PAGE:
You know, look, imagine — if you’re not healthcare worker listening to this, imagine how sick you are of this pandemic, of the cancellation of birthday parties or family meetups. For us, it’s the exact same, except that we have to go to work every single day seeing our colleagues get sick, seeing patients that are really unwell, continuing to do this year after year at this point. It’s incredibly exhausting.
A lot of people have left the profession. A lot of people just can’t deal with the physical or, more importantly, the mental toll now of seeing this, you know, day in and day out, and are leaving the profession. And it is causing a crisis. And on top of that crisis, we’re seeing staffing levels now at record lows, and it’s challenging our ability to provide the high-quality care we want to, not for just COVID patients but for non-COVID patients, as well, that are coming to emergency rooms and hospitals in ever-increasing numbers.
AMY GOODMAN: And can you talk about the confusing CDC guidance, saying people can go back to work after five days without a test if they mask up? And people saying, “Well, wait a second here. Are you just saying that because there aren’t enough tests to go around?” And then the whole issue of masking, that cloth masks do not make it right now, that we’re talking about having to have KN or N95 or KN or N94 masks, you know, many-ply masks, and what that means for people who can’t afford or don’t have access to this kind of mask that everyone should be wearing?
DR. CRAIG SPENCER: Well, I think both of those are related, and I’ll address those separately. But, collectively, I think what’s important is that it is shameful that, two years into this, we don’t have a system whereby every person in this country, and even more so around the world, should have access to those high-quality masks that we’ve needed not just over the past few weeks but longer, or that it’s so difficult for people to get a test. The fact that it costs $10 to $12 or $15 per test is absolutely incredulous and unacceptable at this point.
We should have been doing more before Omicron arrived, and even once we knew that Omicron was coming at the end of November, to get tests out to every single person in this country, because right now what we’re seeing is that people with means and resources are able to go out and find them and buy them online, are able to stockpile, and they’re using that to keep their families safe, but, as we’ve seen throughout this pandemic, this is disproportionately impacting the people that do not have the means and the resources to spend the time in line getting a test or to spend a bunch of time online at night finding out where they can get tests from, or different types of masks, and research what may be best for them. The fact is, is that we should have collectively done more, as opposed to focusing, like the CDC guidance does, on individual decisions and the impact of those individual decisions.
I think that the CDC guidance around testing is actually probably, for the majority of people, quite true. After five days, the likelihood that you’re going to infect other people is probably pretty low. But, collectively, as we have Omicron spreading everywhere, this being the most transmissible virus perhaps that we’ve ever seen as humankind, we need guidance that helps us collectively make the right decisions, because every one of these infections has a collective impact.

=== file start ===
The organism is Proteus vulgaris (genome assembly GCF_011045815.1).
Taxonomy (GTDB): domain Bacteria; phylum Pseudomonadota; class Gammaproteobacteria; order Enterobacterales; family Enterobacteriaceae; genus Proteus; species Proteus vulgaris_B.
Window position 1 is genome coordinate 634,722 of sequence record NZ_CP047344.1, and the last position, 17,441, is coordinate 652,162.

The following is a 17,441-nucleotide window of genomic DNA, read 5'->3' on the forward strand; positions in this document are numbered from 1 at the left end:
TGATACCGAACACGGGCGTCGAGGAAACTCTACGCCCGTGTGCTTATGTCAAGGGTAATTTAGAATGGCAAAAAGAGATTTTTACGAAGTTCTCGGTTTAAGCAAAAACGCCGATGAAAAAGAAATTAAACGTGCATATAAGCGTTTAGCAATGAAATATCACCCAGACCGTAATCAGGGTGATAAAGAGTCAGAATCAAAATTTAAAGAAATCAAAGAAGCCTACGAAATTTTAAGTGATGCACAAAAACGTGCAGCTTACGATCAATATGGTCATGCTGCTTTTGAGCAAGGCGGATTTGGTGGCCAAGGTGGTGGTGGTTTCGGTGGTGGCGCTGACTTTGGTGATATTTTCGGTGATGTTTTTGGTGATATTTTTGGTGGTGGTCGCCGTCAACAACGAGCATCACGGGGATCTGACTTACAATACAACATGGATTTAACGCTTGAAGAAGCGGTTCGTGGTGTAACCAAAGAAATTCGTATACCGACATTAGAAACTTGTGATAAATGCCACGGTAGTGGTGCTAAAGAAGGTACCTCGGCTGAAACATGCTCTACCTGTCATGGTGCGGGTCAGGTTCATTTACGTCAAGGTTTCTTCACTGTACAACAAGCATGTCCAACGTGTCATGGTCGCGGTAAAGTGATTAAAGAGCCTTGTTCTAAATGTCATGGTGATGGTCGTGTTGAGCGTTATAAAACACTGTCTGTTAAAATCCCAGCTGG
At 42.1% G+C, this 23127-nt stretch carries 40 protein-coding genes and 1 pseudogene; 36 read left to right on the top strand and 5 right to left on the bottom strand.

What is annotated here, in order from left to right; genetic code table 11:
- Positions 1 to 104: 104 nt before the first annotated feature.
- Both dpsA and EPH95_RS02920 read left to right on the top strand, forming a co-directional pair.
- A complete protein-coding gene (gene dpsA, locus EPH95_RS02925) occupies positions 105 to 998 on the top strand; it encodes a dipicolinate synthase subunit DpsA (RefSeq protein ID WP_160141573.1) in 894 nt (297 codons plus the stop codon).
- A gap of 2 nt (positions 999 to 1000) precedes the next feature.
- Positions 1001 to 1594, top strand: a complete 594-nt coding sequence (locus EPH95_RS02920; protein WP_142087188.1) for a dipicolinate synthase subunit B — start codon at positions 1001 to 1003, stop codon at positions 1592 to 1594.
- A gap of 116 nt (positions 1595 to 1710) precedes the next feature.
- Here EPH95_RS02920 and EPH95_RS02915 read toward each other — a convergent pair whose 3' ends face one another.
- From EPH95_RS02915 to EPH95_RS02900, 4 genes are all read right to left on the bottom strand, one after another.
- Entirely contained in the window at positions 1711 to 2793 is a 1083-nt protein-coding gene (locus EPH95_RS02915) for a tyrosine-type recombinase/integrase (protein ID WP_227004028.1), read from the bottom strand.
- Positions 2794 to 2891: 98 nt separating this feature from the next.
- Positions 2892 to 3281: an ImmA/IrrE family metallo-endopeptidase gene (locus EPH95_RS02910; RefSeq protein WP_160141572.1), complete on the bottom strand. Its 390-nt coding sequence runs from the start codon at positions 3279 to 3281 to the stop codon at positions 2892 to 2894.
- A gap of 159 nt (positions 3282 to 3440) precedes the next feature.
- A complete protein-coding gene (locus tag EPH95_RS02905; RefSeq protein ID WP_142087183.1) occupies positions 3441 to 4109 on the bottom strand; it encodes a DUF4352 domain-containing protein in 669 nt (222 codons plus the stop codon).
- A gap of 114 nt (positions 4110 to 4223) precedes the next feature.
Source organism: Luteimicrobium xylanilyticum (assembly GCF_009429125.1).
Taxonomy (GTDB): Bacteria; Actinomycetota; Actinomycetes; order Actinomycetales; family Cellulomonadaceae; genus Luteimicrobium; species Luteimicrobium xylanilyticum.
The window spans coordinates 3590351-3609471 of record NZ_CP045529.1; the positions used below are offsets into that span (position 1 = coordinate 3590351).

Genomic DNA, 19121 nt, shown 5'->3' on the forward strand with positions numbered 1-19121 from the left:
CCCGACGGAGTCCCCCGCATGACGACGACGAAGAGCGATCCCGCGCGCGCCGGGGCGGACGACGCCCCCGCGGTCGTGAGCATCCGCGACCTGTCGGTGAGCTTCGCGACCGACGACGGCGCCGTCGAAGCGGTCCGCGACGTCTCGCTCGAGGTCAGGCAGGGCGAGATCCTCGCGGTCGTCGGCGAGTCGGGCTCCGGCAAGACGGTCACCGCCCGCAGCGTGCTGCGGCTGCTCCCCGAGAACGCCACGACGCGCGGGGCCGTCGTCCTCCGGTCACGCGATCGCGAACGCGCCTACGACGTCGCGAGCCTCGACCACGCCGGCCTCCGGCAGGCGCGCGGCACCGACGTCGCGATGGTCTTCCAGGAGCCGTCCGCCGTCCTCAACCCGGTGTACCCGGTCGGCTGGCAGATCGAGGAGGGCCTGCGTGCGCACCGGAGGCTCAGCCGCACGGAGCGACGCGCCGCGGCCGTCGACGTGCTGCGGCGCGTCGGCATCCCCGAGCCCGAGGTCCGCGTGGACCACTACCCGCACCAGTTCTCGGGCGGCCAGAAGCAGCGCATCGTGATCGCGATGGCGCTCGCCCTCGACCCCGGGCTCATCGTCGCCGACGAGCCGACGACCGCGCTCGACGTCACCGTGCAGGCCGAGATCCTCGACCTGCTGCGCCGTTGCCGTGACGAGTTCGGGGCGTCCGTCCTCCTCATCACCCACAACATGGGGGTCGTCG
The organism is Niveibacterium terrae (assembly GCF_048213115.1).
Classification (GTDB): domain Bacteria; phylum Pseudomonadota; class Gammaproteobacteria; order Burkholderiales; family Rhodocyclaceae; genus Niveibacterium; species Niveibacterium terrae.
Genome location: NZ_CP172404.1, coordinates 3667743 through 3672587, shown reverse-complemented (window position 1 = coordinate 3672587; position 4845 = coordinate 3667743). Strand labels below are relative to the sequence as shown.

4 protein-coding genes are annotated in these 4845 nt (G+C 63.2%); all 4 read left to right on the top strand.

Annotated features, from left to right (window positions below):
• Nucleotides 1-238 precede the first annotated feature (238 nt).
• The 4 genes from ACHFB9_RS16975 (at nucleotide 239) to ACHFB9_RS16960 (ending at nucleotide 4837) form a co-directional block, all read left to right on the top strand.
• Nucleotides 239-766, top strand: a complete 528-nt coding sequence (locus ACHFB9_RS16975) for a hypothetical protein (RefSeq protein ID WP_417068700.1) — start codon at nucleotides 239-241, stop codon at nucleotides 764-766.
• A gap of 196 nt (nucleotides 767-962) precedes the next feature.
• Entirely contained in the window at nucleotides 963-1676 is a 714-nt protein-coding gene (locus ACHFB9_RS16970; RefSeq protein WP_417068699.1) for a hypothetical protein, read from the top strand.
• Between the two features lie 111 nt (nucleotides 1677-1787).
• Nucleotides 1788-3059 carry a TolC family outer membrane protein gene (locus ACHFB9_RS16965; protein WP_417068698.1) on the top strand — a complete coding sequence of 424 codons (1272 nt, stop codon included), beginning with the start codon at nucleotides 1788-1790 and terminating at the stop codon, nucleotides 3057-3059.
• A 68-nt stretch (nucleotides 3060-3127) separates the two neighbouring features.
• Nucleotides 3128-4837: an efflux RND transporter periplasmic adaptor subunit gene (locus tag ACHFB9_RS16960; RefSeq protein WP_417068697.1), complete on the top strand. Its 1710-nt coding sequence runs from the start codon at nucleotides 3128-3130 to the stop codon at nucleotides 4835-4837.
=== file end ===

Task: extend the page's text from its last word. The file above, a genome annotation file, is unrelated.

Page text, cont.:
AMY GOODMAN: Dr. Craig Spencer, you’re not only a New York City emergency room doctor, but you are director of global health in emergency medicine at Columbia University. You yourself had Ebola, working with people in Africa years ago, and had to be jetted back to the United States to be treated. You certainly know about deadly epidemics. And I wanted to ask about this issue of vaccine equity. Next week we’re going to be speaking with a man who was part of the Moderna trial. And now he is not going to continue to be a part of a trial for boosters as each vaccine has to be changed, because he says Moderna and Pfizer and these corporations are making billions yet not making these vaccines available to the world. Can you talk about the significance of this?
DR. CRAIG SPENCER: Absolutely. Global vaccine inequity has been, I think, one of the most profound and disappointing aspects of this pandemic over the past year. You know, it’s great that everyone here has the ability to walk into a pharmacy now and get a vaccine or get a booster that can keep us and our families safe, but people around the world should have the same access. And there has been a very intentional campaign by pharmaceutical companies to do whatever they can to reap the most profit of this at the expense of people all around the world that continue to lack access, to healthcare workers, you know, over 115,000 of my colleagues that have died around the world, and so many of them, the majority of them in places like sub-Saharan Africa, still haven’t been able to receive access to a vaccine. I was texting with a good friend of mine the other day who lives and works in East Africa, in Burundi, and he said, you know, he’s going to try to take the trip to the capital to see if there’s a vaccine available, but he’s not sure that there is.
Now, this is completely unacceptable. It is responsible, as we’ve seen, to leading to the conditions where more potentially immune-evasive variants can arrive and potentially undermine the efficacy of our vaccines here. We should have, not as a country but as a globe, done incredibly more, since day one, to scale up the production of these highly effective vaccines, not just here in the U.S., where they’ve long been made and where they can make a big profit, but everywhere all around the world, including in sub-Saharan Africa, where over 99% of all vaccines before the pandemic had to be brought in from other countries, because the capacity had never been built up and hadn’t been supported. And we’re going to end this pandemic in a not much better position than when we started it.